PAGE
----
As world leaders marked the 70th anniversary of D-Day, a Second World War veteran from Skegness reflected on his extraordinary experiences during the Normandy landings.
Now aged 90, Eric Ingham still vividly recalls his role in one of the most pivotal events of the Second World War.
An RAF radar operator, intercepting hostile planes with radar controlling aircraft, Eric was on board a ship protecting Allied forces on Utah and Omaha beaches. Arriving in French waters the day before the invasion on June 6, 1944, he witnessed the chaos of battle first hand.
The following month Eric’s ship was attacked and sunk by German bombers and despite spending half-an-hour in the sea without a lifebelt he survived ‘without a scratch’.
He said: “Seeing bodies floating all around the boat was one of my most horrific memories and yet the next day we were eating sandwiches and continuing our work as there was no other choice but to get on with it.”
“One of my best memories was being rescued after being torpedoed. However, Normandy (D-Day) was also my worst memory of the war, especially the night before. But having your life saved is an exhilarating experience.”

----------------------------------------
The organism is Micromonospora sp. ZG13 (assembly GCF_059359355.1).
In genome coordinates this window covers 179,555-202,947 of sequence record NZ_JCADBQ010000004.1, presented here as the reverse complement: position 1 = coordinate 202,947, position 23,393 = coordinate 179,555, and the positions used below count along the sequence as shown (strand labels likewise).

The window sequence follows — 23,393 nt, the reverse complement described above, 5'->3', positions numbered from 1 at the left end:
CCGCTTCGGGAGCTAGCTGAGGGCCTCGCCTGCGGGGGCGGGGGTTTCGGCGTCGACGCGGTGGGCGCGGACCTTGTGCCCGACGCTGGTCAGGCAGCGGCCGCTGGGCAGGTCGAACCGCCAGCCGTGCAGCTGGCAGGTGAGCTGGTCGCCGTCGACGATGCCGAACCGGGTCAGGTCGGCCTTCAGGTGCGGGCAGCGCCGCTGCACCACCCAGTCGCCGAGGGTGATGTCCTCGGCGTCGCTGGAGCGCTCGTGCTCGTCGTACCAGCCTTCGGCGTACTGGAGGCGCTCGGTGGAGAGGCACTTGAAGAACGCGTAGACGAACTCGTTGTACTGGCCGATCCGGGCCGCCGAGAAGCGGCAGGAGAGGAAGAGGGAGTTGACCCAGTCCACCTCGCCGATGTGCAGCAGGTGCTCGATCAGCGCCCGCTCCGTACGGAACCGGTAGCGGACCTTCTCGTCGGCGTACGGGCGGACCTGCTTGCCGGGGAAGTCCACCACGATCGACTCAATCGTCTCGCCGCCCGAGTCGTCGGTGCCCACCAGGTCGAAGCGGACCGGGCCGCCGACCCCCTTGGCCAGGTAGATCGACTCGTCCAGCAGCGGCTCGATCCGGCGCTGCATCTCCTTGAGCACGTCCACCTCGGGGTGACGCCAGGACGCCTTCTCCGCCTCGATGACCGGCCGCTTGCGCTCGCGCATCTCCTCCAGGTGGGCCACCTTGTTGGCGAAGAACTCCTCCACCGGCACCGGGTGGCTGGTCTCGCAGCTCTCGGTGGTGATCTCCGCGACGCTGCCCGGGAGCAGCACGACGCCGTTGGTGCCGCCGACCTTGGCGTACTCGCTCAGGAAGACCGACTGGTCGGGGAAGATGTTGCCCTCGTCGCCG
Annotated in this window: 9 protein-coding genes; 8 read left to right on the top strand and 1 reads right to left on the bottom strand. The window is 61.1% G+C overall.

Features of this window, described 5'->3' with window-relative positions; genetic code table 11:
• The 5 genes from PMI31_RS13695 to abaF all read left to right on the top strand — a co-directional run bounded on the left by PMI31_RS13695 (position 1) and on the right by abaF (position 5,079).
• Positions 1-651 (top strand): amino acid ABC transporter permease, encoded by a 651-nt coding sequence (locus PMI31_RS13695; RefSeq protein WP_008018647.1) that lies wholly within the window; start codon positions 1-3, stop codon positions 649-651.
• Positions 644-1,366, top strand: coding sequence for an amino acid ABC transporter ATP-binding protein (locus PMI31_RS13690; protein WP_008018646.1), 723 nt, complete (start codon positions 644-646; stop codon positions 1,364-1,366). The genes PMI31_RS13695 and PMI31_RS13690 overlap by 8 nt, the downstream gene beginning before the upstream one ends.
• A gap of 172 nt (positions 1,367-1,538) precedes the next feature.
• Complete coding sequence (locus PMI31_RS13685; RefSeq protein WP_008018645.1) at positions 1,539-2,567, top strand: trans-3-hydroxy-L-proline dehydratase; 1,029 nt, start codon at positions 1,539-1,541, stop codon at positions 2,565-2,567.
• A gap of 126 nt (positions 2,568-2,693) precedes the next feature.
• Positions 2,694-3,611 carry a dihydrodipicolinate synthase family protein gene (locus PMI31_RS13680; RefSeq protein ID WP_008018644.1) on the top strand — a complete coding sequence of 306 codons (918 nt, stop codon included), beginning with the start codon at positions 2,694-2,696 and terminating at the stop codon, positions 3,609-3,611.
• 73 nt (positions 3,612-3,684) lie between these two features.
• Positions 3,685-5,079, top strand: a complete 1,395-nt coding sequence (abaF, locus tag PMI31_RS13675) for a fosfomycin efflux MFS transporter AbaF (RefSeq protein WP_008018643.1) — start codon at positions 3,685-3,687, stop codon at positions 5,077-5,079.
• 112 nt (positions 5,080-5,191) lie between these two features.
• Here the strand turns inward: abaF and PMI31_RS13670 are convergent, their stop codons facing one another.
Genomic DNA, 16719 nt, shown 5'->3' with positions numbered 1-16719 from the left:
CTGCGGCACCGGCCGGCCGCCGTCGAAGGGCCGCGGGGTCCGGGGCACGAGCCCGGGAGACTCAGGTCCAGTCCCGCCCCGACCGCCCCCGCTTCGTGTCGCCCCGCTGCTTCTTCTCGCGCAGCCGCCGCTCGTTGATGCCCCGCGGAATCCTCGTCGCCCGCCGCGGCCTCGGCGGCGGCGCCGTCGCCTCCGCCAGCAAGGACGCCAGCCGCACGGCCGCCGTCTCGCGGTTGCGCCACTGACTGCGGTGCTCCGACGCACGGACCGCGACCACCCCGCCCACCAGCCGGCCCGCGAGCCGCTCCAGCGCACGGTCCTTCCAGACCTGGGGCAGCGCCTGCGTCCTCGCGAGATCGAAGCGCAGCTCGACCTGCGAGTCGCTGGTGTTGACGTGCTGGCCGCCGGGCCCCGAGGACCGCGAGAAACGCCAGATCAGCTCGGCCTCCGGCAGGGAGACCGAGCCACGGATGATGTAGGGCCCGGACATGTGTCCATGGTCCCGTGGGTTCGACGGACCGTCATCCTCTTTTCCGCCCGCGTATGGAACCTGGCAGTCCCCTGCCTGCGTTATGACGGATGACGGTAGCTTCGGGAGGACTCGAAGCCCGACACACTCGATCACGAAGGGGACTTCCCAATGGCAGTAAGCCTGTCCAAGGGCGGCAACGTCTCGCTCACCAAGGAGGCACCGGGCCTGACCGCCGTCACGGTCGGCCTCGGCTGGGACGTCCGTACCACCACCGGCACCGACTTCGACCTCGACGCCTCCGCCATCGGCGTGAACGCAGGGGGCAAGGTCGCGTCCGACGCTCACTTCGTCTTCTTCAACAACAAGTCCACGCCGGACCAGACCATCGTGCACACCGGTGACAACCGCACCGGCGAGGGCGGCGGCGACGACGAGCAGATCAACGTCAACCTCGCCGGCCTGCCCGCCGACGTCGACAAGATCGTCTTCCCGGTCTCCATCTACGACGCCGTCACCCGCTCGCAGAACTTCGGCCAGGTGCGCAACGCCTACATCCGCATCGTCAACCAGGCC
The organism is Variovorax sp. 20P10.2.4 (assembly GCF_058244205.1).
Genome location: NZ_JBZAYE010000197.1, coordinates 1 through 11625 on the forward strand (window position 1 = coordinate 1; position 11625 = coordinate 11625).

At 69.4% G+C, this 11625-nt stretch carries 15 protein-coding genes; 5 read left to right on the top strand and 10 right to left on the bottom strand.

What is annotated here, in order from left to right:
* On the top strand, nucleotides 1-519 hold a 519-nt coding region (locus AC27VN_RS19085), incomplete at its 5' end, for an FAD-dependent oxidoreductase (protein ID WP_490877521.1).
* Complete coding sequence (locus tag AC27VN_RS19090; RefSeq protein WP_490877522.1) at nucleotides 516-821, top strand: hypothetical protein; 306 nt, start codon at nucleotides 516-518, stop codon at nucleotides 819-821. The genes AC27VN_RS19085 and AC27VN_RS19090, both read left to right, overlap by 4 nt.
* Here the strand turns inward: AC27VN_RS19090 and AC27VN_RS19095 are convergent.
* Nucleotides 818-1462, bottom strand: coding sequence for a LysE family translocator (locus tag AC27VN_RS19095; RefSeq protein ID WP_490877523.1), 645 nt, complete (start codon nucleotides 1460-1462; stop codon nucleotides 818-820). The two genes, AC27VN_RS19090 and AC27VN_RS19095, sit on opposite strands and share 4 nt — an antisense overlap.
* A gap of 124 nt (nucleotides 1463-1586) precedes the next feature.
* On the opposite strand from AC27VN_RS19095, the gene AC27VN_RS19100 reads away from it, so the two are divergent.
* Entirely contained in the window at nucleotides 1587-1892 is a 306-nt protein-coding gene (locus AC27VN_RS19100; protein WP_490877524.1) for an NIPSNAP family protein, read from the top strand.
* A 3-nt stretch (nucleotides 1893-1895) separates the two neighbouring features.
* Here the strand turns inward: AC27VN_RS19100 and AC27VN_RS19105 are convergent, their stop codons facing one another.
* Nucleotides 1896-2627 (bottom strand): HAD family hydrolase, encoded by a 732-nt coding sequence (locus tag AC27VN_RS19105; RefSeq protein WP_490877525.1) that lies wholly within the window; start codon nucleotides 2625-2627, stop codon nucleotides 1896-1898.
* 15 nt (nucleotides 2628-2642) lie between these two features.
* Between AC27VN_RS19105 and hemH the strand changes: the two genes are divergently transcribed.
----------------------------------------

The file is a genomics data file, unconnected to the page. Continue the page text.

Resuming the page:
Following D-Day Eric was sent to India and posted near Goa where he had to intercept Japanese kamikazes. He was due to join an aircraft carrier to be transported out to Java and Sumatra when the second atom bomb was dropped on Japan.
His wife’s frail health meant Eric was unable to travel to Normandy but he was there in spirit. A supporter of the Royal British Legion, he has raised money for Poppy Appeals in the past.
A new set of commemorative medals, the D-Day Dozen Commemorative Medal Collection, has been created in honour of those that fought on D-Day, which will see a percentage of the money raised go to the Royal British Legion.